Windows Home Server was designed for consumers and home-based businesses. In our recent customer satisfaction survey conducted in North America and Europe, we discovered that 25% of the early purchasers of Windows Home Server are running a business out of their home.
This led me to do a little digging into the home-based business market to understand a little more about it, so I thought I would share some of the high-level facts about USA home-based businesses that I learned from recent research studies conducted by AMI Partners.
Windows Home Server is helping home-based businesses automatically backup their PCs every day, provides a central and secure place to store files so that you can access them from any PC within the home, or while away from the home-based business with the built-in remote access capabilities.
Been researching the very small (one or two people) businesses here in England over the last few weeks, and there is a noticeable pick-up in interest for WHS once it's explained.
The 'WHS' name detracts, but the offered functions hit the spot.
My small business has 3 employees working from home offices. We use Office Live Small Business (for website, email and sharepoint), MS Office (for Outlook, Word, etc) and have been dabbling with Office Workspace/SkyDrive/Live Mesh and Live Messenger as other tools we will likely use in the future.
Windows Home Server at our company's backup solution, file server and PBX system.
Without a doubt WHS delivers tremendous value to todays small businesses. To continue, the WHS Team would be well advised to figure how WHS can plug-in and add value in a Office Live world.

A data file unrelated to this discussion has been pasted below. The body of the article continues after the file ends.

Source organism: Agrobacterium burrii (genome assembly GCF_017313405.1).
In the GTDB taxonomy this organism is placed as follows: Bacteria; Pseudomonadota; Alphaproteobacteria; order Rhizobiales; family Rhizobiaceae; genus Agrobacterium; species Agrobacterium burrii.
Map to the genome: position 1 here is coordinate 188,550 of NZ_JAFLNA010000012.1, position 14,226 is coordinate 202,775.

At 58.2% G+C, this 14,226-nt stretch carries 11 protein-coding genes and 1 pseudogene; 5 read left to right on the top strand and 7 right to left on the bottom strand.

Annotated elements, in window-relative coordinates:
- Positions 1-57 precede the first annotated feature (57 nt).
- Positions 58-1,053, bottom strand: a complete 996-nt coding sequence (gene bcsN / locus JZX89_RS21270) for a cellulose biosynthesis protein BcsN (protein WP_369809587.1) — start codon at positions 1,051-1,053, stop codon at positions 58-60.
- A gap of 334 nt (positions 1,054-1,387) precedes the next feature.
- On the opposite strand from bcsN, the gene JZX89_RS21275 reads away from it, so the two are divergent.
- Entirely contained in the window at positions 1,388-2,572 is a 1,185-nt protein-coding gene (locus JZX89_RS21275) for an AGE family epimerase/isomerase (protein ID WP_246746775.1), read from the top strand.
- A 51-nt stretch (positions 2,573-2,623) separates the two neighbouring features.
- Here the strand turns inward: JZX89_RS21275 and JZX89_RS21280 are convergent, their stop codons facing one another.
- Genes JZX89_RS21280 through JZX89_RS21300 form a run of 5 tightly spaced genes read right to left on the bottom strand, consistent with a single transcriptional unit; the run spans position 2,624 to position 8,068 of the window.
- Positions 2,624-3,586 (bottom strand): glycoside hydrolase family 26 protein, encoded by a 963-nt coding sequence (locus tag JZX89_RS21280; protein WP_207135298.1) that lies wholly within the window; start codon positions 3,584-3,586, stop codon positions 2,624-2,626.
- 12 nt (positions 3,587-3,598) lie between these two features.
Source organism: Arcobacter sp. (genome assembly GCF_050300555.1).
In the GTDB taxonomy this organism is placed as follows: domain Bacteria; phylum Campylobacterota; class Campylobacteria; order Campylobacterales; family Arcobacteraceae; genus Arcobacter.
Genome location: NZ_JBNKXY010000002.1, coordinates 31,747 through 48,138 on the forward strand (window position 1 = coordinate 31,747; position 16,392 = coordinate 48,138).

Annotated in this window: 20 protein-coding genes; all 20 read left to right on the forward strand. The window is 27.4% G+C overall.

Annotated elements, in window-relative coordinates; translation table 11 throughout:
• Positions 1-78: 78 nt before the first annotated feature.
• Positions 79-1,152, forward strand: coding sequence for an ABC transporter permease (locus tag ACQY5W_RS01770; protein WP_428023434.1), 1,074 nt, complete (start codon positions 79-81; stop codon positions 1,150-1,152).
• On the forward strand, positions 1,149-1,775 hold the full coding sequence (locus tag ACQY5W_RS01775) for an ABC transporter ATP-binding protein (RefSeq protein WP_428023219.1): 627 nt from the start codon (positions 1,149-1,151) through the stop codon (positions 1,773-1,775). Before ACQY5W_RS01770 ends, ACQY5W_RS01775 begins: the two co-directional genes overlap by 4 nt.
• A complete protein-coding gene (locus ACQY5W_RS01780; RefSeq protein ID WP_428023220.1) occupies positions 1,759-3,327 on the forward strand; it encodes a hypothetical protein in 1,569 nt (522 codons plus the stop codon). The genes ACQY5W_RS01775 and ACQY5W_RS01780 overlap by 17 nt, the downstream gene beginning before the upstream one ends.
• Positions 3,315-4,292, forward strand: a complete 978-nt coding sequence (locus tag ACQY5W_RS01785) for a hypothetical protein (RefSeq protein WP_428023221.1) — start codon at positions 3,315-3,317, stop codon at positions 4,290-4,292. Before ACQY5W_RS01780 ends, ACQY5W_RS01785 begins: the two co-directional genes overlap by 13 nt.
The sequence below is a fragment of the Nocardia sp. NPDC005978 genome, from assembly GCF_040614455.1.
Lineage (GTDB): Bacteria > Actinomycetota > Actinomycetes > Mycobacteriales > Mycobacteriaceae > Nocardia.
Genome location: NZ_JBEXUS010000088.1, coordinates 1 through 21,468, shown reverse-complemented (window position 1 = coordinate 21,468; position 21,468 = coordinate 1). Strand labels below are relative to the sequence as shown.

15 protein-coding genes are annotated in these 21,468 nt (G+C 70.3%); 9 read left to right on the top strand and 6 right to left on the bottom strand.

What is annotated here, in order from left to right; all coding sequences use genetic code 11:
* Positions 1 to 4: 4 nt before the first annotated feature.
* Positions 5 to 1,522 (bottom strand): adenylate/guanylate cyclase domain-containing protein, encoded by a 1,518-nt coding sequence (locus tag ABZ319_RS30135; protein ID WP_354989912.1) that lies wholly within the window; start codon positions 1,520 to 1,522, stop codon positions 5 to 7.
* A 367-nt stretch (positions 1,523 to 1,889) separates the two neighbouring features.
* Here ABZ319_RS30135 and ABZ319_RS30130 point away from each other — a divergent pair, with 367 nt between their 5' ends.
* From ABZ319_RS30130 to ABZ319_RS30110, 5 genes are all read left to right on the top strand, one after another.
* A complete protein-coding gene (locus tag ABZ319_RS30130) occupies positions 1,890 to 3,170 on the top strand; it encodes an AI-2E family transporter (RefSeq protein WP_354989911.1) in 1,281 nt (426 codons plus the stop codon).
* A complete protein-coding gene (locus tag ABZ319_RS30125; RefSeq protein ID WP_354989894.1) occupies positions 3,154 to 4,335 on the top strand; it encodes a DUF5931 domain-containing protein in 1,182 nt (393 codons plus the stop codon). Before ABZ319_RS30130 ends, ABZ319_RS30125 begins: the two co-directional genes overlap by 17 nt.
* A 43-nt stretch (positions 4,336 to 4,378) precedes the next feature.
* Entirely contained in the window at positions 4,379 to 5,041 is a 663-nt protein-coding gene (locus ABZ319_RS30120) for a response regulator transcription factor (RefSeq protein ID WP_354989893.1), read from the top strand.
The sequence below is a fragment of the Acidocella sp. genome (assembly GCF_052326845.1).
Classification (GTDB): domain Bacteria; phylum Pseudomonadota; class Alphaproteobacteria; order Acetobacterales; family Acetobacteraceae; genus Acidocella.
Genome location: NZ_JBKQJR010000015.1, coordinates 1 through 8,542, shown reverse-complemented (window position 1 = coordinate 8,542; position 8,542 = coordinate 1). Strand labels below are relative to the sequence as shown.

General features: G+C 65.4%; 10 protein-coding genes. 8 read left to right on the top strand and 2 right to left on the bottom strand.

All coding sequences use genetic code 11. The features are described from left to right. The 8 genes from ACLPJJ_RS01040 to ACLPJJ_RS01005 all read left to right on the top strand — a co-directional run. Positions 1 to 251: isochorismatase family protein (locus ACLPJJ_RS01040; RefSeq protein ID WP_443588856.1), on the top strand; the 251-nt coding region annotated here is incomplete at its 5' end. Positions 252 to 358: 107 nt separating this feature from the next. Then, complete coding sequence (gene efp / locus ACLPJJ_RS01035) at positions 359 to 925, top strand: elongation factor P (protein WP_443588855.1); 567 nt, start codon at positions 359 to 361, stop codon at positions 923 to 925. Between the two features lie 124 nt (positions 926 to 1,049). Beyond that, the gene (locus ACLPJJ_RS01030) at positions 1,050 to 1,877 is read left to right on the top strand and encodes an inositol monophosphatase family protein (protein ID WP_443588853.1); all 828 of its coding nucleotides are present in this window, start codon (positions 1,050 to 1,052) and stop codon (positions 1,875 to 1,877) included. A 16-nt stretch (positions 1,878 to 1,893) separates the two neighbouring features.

Two thoughts on what WHS team could do to keep the product relevant to small/home business needs once Office Live really takes off this year.
1. Make sure Windows Home Server offers Live Mesh "server" capabilities. In other words, make it do something that the standard desktop/mobile client doesn't support nor makes sense do at the desktop/mobile level.
2. Get ResponsePoint team to offer their partners an integrated WHS/ResponsePoint solution. Enhance Office Communicator so that it can place/receive calls via ResponsePoint. And enhance WHS to support remote Office Communicator intiated calls.
perhaps a better term to describe this market segment is the micro-business segment, characterized by businesses with say 1-10 employees. Some of these businesses are operated out of a home, for sure, but others are not. Furthermore, they often make use of so-called telepresence capabilities for the company employees in order to minimize the amount of office real estate that they have to rent/maintain. Hence a first class cost-effective VOIP PBX solution that supports remote users is imperative for this market segment.
It would be really smart for Microsoft to Release its Responsepoint VOIP PBX software image to allow it to be installed/run on WHS to be used in this way. Some time ago I looked into running Asterisk on a Linux guest hosted on WHS.
I know of at least one WHS power user, Pepe Gonzalez, who has successfully installed and run Trixbox, one of several Linux/Asterisk based VOIP PBX's as a VM on a beefed up WHS system. Here for those interested is the url to the description of what that WHS user did:
jholmblad, I'm using 3CX's Windows based IP PBX solution. Works great. If you want to try it out, they offer a free version limited to 4 simultaneous calls and minus commercial features. I completely agree with you regarding the benefit and market opportunity with ResponsePoint.
For WHS to be truly useful at this level, some ability to back up the server is needed. I hope the WHS team are working on this.
With MS surpassing the 100,000,000 mark in SharePoint license sales in 2008, how long will it be before this stellar app is supported in Windows Home Server? It seems like a killer app for an OS that has really found a niche with the SOHO demographic; a natural fit if ever there was one. Like everyone else, I can google: I know how to do it. But the official silence from Microsoft is deafening. What's the scoop?